|23 Feb 63||Leopardstown||2 miles||Milltown Chase||P Taaffe||12-11||1/2f||15||1st||8 lengths|
|12 Mar 63||Cheltenham||3 miles||Broadway Chase||P Taaffe||12-4||4/9f||15||1st||20 lengths|
|15 Apr 63||Fairyhouse||2¼ miles||Power Gold Cup Chase||P Taaffe||12-5||2/7f||5||1st||3 lengths|
|1 May 63||Punchestown||2½ miles||John Jameson Handicap Chase||P Taaffe||12-4||4/7f||3||1st||15 lengths|
|09 Oct 63||Navan||1 mile 6f||Donoughmore Plate (Flat Race)||T P Burns||9-6||4/6f||13||1st||5 lengths|
|24 Oct 63||Gowran Park||2½ miles||Carey's Cottage Handicap Chase||P Taaffe||11-13||4/7f||10||1st||10 lengths|
|30 Nov 63||Newbury||3¼ miles||Hennessy Gold Cup (Handicap Chase)||P Taaffe||11-9||5/2||10||3rd||8¾ lengths|
|26 Dec 63||Leopardstown||3 miles||Christmas Handicap Chase||P Taaffe||12-0||4/7f||6||1st||2 lengths|
|30 Jan 64||Gowran Park||3 miles ½f||Thyestes Handicap Chase||P Taaffe||12-0||4/6f||9||1st||10 lengths|
|15 Feb 64||Leopardstown||3 miles||Leopardstown Handicap Chase||P Taaffe||12-0||4/7f||6||1st||12 lengths|
|07 Mar 64||Cheltenham||3¼ miles||Cheltenham Gold Cup||P Taaffe||12-0||7/4||4||1st||5 lengths|
|30 Mar 64||Fairyhouse||3¼ miles||Irish Grand National (Handicap Chase)||P Taaffe||12-0||1/2f||7||1st||1¼ lengths|
|29 Oct 64||Gowran Park||2½ miles||Carey's Cottage Handicap Chase||P Taaffe||12-0||1/5f||3||1st||5 lengths|
|05 Dec 64||Newbury||3¼ miles||Hennessy Gold Cup (Handicap Chase)||P Taaffe||12-7||5/4f||9||1st||10 lengths|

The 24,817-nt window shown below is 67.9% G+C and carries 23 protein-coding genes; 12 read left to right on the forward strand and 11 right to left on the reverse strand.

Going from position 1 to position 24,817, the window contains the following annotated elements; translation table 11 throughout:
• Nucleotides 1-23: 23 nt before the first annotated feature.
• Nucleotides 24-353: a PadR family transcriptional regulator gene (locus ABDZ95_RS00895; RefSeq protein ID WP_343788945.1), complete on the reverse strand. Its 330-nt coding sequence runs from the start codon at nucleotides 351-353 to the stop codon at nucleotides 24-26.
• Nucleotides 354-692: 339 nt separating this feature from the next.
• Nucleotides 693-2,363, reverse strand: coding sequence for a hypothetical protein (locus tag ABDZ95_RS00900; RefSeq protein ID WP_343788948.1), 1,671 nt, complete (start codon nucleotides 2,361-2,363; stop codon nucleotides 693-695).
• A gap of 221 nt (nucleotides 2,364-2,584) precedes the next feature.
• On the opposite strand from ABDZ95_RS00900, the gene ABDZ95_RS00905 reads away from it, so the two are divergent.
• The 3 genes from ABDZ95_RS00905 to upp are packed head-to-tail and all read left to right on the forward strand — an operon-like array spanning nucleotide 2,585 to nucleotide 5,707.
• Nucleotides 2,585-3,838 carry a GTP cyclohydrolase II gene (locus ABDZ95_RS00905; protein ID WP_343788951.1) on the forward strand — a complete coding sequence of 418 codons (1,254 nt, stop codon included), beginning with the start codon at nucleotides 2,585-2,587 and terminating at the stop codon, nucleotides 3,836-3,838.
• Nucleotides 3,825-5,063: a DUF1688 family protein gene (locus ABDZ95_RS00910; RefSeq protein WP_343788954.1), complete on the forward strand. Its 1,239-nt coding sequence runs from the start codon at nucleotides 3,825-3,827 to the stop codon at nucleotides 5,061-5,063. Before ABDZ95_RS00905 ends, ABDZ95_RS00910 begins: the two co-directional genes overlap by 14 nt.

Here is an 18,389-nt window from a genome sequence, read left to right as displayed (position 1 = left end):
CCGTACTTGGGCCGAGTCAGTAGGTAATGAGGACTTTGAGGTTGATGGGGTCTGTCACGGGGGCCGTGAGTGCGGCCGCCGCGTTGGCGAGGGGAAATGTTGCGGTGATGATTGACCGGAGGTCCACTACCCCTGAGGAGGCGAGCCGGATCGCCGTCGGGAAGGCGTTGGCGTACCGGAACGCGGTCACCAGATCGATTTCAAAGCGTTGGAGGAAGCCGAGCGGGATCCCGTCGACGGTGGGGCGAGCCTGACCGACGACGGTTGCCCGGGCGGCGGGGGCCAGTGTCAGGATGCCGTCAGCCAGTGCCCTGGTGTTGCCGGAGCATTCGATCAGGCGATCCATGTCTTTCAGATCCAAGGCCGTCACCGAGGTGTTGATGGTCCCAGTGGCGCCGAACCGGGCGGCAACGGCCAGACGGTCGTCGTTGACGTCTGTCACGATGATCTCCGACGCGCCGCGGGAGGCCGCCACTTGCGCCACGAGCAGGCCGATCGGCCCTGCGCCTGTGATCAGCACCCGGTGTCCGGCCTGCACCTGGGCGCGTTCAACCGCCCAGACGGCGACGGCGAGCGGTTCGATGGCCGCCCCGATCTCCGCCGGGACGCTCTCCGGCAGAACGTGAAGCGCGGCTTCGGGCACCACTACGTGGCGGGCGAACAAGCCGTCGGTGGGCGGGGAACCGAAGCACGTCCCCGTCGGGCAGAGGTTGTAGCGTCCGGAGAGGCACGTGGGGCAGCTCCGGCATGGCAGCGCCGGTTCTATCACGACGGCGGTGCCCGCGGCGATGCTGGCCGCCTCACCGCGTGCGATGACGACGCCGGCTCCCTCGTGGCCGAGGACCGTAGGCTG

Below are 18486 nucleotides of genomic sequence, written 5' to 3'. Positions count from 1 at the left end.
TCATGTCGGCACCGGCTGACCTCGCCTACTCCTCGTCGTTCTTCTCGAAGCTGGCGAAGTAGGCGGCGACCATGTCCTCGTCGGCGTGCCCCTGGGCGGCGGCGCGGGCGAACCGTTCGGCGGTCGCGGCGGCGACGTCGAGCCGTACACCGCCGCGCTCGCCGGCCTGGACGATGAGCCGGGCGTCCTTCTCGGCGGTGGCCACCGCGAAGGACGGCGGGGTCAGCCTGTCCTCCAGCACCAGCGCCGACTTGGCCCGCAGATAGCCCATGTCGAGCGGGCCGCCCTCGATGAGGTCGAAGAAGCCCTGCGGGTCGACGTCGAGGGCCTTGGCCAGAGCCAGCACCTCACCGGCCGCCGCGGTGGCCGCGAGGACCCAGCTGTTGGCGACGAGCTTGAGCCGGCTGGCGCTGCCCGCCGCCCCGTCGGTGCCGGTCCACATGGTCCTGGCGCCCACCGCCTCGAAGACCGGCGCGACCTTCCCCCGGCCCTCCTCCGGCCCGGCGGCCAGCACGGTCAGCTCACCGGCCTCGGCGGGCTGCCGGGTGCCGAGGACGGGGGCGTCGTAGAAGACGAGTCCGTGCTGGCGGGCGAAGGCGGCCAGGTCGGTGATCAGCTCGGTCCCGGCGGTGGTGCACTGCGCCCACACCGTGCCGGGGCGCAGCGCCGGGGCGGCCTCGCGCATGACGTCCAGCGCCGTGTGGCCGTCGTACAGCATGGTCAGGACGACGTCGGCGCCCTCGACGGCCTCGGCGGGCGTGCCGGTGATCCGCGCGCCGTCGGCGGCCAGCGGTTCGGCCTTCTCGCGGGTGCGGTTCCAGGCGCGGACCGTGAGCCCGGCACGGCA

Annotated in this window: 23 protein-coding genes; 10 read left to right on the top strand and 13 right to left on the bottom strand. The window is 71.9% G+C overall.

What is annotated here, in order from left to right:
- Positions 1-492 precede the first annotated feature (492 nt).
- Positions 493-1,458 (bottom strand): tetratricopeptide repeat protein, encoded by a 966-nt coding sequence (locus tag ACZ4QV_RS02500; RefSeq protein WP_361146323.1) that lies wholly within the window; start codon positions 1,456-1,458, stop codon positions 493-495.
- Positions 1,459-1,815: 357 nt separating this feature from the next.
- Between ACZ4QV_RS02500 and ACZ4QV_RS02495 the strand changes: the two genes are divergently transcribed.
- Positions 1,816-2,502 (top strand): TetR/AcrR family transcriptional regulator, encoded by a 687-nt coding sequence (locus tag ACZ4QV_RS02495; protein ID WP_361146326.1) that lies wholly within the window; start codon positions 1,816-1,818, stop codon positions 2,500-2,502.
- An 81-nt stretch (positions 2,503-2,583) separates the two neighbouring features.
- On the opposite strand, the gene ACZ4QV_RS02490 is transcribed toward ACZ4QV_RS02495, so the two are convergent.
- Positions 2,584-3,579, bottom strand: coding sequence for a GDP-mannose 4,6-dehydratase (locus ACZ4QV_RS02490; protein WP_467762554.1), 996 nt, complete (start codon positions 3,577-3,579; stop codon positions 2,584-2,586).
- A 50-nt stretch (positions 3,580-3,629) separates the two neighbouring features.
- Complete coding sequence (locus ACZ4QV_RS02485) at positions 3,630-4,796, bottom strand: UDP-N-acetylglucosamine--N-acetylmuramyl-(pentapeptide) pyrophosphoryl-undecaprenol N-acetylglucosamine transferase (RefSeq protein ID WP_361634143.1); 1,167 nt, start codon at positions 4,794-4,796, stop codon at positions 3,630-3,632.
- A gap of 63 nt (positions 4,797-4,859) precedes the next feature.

|12 Dec 64||Cheltenham||2 miles 5f||Massey-Ferguson Gold Cup (H'cap Chase)||P Taaffe||12-10||8/11f||7||3rd||1¼ lengths|
|27 Feb 65||Leopardstown||3 miles||Leopardstown Handicap Chase||P Taaffe||12-7||8/11f||9||1st||1 length|
|11 Mar 65||Cheltenham||3¼ miles||Cheltenham Gold Cup||P Taaffe||12-0||3/10f||4||1st||20 lengths|
|24 Apr 65||Sandown||3 miles 5f||Whitbread Gold Cup (Handicap Chase)||P Taaffe||12-7||4/9f||7||1st||5 lengths|
|06 Nov 65||Sandown||3 miles ½f||Gallaher Gold Cup (Handicap Chase)||P Taaffe||12-7||4/9f||7||1st||20 lengths|
|27 Nov 65||Newbury||3¼ miles||Hennessy Gold Cup (Handicap Chase)||P Taaffe||12-7||1/6f||8||1st||15 lengths|
|27 Dec 65||Kempton||3 miles||King George VI Chase||P Taaffe||12-0||1/7f||4||1st||30+ lengths|
|01 Mar 66||Leopardstown||3 miles||Leopardstown Handicap Chase||P Taaffe||12-7||1/5f||4||1st||Neck|
|17 Mar 66||Cheltenham||3¼ miles||Cheltenham Gold Cup||P Taaffe||12-0||1/10f||5||1st||30 lengths|
|26 Nov 66||Newbury||3¼ miles||Hennessy Gold Cup (Handicap Chase)||P Taaffe||12-7||4/6f||6||2nd||½ length|
|14 Dec 66||Ascot||3 miles||SGB Handicap Chase||P Taaffe||12-7||1/3f||5||1st||15 lengths|
|27 Dec 66||Kempton||3 miles||King George VI Chase||P Taaffe||12-7||2/9f||7||2nd||1 length|
Arkle became a national legend in Ireland. His strength was jokingly claimed to come from drinking Guinness twice a day. At one point, the slogan Arkle for President was written on a wall in Dublin. The horse was often referred to simply as "Himself", and he supposedly received items of fan mail addressed to 'Himself, Ireland'.
The government owned Irish National Stud, at Tully, Kildare, Co. Kildare, Ireland, has the skeleton of Arkle on display in its museum. A statue in his memory was erected in Ashbourne Co. Meath in April 2014.
- "The legend of Arkle". BBC. Retrieved 6 May 2015.
- Arkle - Portrait Of A Legend (video)